There was still the problem of linking players to the Federation because in the regions the concept still existed that school netball was separated from the Federation. It was taking a long time to convince the Federation that it was important to connect school children to the sport. This was causing problems for creating scholarships for kids as well. As far as the sport was concerned, it had not received money from the Lotto. There were no facilities in many areas and the children were playing on grass. Though some facilities existed in the Durban area, they could not be used because the fees for using them were too high. There were also no general principles for usage, as facilities were rented on the condition that the authority found favour with those who wanted to rent it. The organisation was including mass participation in its recent planning of programme. It had only just begun working with municipalities on a larger scale so as to include as many children in the sport as possible.

Ms Wright added that about 90% of the participants of the sport in Zululand were school children. Because there was only the University of Zululand in the area, many of the children left to attend university elsewhere and that resulted in losing many senior players. As such, a huge percentage of the organisation’s work involved developing players at the lower level.

Mr Lee encouraged Netball SA to engage the universities in the region to give bursaries to promising students. This could be done in partnership with the
United School Sports Association of South Africa (USSASA).

Mr E Mtshali wanted to know if the facilities in and around the region were owned by the municipalities.

Ms Khathi replied that the facilities were owned by the municipalities but Netball SA had been renting the facilities along with the basketball and softball associations. Unfortunately, due to a series of conflicts between the latter two groups, access to the facilities had been stopped until further notice.

The Chairperson stated that Netball SA would need to apply to Lotto for funding because there was money available. He cautioned that it may be a complicated process because of the many stringent funding criteria demanded by Lotto. However, the Committee had been engaging with the Lotto executives to ease their demands so as to make money available for smaller organisations that had limited or no means of sponsorships.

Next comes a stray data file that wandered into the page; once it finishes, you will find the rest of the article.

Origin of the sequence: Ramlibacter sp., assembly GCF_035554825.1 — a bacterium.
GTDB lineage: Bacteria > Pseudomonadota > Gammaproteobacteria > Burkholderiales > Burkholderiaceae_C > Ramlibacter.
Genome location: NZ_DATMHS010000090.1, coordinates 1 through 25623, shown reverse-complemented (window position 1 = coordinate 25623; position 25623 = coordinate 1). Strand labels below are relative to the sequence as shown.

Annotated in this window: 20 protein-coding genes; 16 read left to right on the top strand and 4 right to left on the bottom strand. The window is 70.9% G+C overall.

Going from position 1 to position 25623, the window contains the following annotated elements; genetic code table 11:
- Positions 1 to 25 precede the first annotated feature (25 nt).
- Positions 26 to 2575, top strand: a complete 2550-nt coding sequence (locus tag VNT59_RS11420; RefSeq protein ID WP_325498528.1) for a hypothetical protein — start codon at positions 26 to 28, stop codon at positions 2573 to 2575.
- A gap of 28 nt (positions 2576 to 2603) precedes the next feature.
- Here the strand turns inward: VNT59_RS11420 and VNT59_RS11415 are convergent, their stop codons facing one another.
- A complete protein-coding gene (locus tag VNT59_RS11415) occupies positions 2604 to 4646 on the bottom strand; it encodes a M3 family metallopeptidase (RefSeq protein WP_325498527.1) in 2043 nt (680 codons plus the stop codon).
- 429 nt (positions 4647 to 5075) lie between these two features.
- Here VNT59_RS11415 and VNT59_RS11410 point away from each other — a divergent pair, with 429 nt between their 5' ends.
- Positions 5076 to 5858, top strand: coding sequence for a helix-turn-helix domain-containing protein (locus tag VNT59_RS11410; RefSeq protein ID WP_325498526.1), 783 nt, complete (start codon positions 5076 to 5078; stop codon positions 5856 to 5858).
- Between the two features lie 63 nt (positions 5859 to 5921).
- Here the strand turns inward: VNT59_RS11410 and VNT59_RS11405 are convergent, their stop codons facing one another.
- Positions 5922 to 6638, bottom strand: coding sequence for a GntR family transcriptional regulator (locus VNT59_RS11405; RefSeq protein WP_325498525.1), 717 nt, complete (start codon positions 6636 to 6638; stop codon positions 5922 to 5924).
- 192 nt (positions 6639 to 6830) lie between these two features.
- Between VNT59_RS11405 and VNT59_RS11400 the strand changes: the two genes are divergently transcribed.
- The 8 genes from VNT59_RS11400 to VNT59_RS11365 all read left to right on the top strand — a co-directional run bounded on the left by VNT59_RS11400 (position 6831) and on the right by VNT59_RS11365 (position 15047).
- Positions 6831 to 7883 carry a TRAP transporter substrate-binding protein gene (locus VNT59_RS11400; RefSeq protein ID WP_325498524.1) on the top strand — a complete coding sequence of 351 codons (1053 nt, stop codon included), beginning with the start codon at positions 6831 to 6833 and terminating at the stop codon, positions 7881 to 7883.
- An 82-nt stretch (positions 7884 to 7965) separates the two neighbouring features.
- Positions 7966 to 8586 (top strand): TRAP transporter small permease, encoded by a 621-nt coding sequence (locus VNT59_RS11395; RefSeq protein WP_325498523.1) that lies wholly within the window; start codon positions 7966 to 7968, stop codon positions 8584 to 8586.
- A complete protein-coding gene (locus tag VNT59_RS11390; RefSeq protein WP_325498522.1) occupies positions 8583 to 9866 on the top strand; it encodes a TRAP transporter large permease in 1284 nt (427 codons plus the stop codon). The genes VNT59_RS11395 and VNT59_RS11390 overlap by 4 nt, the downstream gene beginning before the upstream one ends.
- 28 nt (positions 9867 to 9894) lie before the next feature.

Eastern Cape Amateur Cricket Board briefing
Three suspended members of the Board, Mr Fezekile Tshiwulla, Mr Mantshona and Mr Majola, stated that they had been elected when the Board’s representation had been predominantly white. Due to the dominance of black players in the teams in the area, they were tasked to pursue a transformation that would suit the teams. Unfortunately, when they had pursued a rigorous transformation that aimed to remove most of the white leadership, they were branded and suspended from the board. Further, the report about the suspension had not been made available to them. They suggested that the budget had been influenced by their concepts and ideas. The three had also held executive positions within the Nelson Mandela Sports Council.

Mr Lee was disappointed about the suspension and especially about the decision by the white leadership to not to make the report available. He asserted that there were lots of views in the public domain about the report. He was eager to know if the suspended board members had made any attempt to run for membership in the board again.

The Chairperson stated that the Committee would make sure to get a copy of the report. The report was made possible due to public funds and, as such, it was not the personal property of the Cricket Board leadership. He wanted to know if the men had approached the Minister about the issue and if so, what his response had been.

Mr Tshiwulla replied that the Minister was informed about the issue but had not done anything about it.

The Chairperson assured the men that the Committee would interact with the Minister, the United Cricket Board (UCB) and the suspended members to resolve the issue.

High Performance Centre, University of Pretoria, briefing
Mr Alfred Mzizi, Client Relations Manager, stated that in 2003, rugby had embarked on transformation but had not achieved this to date. Despite the majority of the country’s population being black, there was no significant representation of black players in rugby. There was a need to mobilise black people by placing them in coaching and training positions. There was also the need to create support systems around them. He suggested that the mandate given to the Federations to carry out transformation be taken away from them. He further suggested that more funds be diverted to amateur sports and poor athletes be given serious consideration.

The Chairperson asked Mr Mzizi’s views on the White Paper on Sport and Recreation, and if he had made any significant contributions to the document.

Mr Mzizi replied that he had made significant input on the document and was asking the Committee to support his inputs to advance transformation. He added that many former white cricket and rugby players were forming academies and attracting white young people to these facilities. The result was that these young white players were making it to the national sports teams.

The meeting was adjourned.